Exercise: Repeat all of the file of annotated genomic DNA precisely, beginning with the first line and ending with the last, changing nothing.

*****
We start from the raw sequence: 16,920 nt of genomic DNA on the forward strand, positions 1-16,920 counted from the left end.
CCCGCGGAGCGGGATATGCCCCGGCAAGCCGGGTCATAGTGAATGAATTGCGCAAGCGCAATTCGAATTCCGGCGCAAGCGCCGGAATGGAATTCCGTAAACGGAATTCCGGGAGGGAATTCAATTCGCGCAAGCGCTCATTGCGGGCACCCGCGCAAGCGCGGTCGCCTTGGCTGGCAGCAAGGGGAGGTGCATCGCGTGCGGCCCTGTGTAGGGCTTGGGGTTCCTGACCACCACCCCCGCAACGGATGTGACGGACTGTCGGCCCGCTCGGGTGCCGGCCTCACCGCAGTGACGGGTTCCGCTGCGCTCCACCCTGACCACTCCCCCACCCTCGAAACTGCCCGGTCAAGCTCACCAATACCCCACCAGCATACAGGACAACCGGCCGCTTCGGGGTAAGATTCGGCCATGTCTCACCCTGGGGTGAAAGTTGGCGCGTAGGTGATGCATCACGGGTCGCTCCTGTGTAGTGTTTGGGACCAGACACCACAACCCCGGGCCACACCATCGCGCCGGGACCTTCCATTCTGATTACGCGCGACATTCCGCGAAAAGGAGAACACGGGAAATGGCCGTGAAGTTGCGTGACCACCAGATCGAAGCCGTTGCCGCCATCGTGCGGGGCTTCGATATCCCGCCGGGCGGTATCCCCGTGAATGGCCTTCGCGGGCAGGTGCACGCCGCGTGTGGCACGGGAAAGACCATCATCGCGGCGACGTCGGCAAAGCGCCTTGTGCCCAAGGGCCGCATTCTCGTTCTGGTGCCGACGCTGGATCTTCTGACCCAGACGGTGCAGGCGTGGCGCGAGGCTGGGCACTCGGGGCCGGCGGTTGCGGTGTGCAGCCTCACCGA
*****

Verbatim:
We start from the raw sequence: 16,920 nt of genomic DNA on the forward strand, positions 1-16,920 counted from the left end.
CCCGCGGAGCGGGATATGCCCCGGCAAGCCGGGTCATAGTGAATGAATTGCGCAAGCGCAATTCGAATTCCGGCGCAAGCGCCGGAATGGAATTCCGTAAACGGAATTCCGGGAGGGAATTCAATTCGCGCAAGCGCTCATTGCGGGCACCCGCGCAAGCGCGGTCGCCTTGGCTGGCAGCAAGGGGAGGTGCATCGCGTGCGGCCCTGTGTAGGGCTTGGGGTTCCTGACCACCACCCCCGCAACGGATGTGACGGACTGTCGGCCCGCTCGGGTGCCGGCCTCACCGCAGTGACGGGTTCCGCTGCGCTCCACCCTGACCACTCCCCCACCCTCGAAACTGCCCGGTCAAGCTCACCAATACCCCACCAGCATACAGGACAACCGGCCGCTTCGGGGTAAGATTCGGCCATGTCTCACCCTGGGGTGAAAGTTGGCGCGTAGGTGATGCATCACGGGTCGCTCCTGTGTAGTGTTTGGGACCAGACACCACAACCCCGGGCCACACCATCGCGCCGGGACCTTCCATTCTGATTACGCGCGACATTCCGCGAAAAGGAGAACACGGGAAATGGCCGTGAAGTTGCGTGACCACCAGATCGAAGCCGTTGCCGCCATCGTGCGGGGCTTCGATATCCCGCCGGGCGGTATCCCCGTGAATGGCCTTCGCGGGCAGGTGCACGCCGCGTGTGGCACGGGAAAGACCATCATCGCGGCGACGTCGGCAAAGCGCCTTGTGCCCAAGGGCCGCATTCTCGTTCTGGTGCCGACGCTGGATCTTCTGACCCAGACGGTGCAGGCGTGGCGCGAGGCTGGGCACTCGGGGCCGGCGGTTGCGGTGTGCAGCCTCACCGA